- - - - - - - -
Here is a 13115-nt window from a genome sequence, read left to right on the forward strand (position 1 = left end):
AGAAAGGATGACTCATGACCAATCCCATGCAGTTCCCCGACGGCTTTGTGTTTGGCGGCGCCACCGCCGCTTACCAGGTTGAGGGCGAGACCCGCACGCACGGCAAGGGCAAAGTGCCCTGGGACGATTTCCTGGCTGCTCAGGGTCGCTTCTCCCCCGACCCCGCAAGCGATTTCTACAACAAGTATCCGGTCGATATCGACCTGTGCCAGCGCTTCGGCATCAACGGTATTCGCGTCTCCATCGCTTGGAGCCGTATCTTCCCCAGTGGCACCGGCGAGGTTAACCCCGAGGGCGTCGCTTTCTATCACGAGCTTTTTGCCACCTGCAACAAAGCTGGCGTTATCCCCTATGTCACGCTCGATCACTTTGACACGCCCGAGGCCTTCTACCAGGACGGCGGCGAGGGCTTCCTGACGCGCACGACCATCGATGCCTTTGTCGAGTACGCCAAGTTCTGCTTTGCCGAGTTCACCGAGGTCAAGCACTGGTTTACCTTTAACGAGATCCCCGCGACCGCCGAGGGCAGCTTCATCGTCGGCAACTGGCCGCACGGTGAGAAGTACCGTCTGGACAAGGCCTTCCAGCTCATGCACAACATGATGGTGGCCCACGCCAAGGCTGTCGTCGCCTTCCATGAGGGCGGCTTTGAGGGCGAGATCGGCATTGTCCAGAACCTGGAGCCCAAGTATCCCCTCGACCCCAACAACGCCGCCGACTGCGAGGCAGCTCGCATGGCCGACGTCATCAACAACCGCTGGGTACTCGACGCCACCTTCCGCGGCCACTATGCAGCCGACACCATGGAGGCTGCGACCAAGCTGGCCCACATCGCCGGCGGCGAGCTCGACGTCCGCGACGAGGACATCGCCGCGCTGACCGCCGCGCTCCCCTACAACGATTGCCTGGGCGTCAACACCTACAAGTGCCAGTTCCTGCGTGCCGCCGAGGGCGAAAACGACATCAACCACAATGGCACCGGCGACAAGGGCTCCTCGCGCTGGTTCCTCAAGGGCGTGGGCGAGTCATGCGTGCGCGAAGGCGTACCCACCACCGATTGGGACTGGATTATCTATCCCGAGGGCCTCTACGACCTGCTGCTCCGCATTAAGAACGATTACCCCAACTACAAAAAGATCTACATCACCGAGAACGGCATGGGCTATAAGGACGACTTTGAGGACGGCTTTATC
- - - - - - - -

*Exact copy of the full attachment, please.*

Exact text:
Here is a 13115-nt window from a genome sequence, read left to right on the forward strand (position 1 = left end):
AGAAAGGATGACTCATGACCAATCCCATGCAGTTCCCCGACGGCTTTGTGTTTGGCGGCGCCACCGCCGCTTACCAGGTTGAGGGCGAGACCCGCACGCACGGCAAGGGCAAAGTGCCCTGGGACGATTTCCTGGCTGCTCAGGGTCGCTTCTCCCCCGACCCCGCAAGCGATTTCTACAACAAGTATCCGGTCGATATCGACCTGTGCCAGCGCTTCGGCATCAACGGTATTCGCGTCTCCATCGCTTGGAGCCGTATCTTCCCCAGTGGCACCGGCGAGGTTAACCCCGAGGGCGTCGCTTTCTATCACGAGCTTTTTGCCACCTGCAACAAAGCTGGCGTTATCCCCTATGTCACGCTCGATCACTTTGACACGCCCGAGGCCTTCTACCAGGACGGCGGCGAGGGCTTCCTGACGCGCACGACCATCGATGCCTTTGTCGAGTACGCCAAGTTCTGCTTTGCCGAGTTCACCGAGGTCAAGCACTGGTTTACCTTTAACGAGATCCCCGCGACCGCCGAGGGCAGCTTCATCGTCGGCAACTGGCCGCACGGTGAGAAGTACCGTCTGGACAAGGCCTTCCAGCTCATGCACAACATGATGGTGGCCCACGCCAAGGCTGTCGTCGCCTTCCATGAGGGCGGCTTTGAGGGCGAGATCGGCATTGTCCAGAACCTGGAGCCCAAGTATCCCCTCGACCCCAACAACGCCGCCGACTGCGAGGCAGCTCGCATGGCCGACGTCATCAACAACCGCTGGGTACTCGACGCCACCTTCCGCGGCCACTATGCAGCCGACACCATGGAGGCTGCGACCAAGCTGGCCCACATCGCCGGCGGCGAGCTCGACGTCCGCGACGAGGACATCGCCGCGCTGACCGCCGCGCTCCCCTACAACGATTGCCTGGGCGTCAACACCTACAAGTGCCAGTTCCTGCGTGCCGCCGAGGGCGAAAACGACATCAACCACAATGGCACCGGCGACAAGGGCTCCTCGCGCTGGTTCCTCAAGGGCGTGGGCGAGTCATGCGTGCGCGAAGGCGTACCCACCACCGATTGGGACTGGATTATCTATCCCGAGGGCCTCTACGACCTGCTGCTCCGCATTAAGAACGATTACCCCAACTACAAAAAGATCTACATCACCGAGAACGGCATGGGCTATAAGGACGACTTTGAGGACGGCTTTATC